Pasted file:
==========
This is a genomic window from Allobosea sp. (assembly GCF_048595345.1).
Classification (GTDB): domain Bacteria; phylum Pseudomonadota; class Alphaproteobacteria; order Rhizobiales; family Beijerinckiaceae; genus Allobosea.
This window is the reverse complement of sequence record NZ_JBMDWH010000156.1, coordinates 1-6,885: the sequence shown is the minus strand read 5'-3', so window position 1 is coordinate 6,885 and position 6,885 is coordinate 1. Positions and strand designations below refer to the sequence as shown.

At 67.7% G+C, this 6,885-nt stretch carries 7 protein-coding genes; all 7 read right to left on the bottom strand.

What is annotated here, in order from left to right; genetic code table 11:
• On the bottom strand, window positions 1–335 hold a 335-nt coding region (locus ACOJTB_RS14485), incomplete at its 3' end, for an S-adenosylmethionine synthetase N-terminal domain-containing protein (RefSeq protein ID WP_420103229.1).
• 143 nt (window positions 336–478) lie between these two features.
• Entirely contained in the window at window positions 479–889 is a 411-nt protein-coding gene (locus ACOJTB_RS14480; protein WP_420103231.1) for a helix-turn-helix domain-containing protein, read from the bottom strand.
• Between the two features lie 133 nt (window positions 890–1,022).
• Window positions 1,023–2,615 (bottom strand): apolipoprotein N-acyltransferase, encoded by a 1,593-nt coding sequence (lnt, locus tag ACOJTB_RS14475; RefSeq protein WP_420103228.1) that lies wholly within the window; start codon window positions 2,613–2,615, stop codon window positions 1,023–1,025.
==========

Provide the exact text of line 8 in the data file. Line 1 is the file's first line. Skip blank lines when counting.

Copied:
• Entirely contained in the window at window positions 479–889 is a 411-nt protein-coding gene (locus ACOJTB_RS14480; protein WP_420103231.1) for a helix-turn-helix domain-containing protein, read from the bottom strand.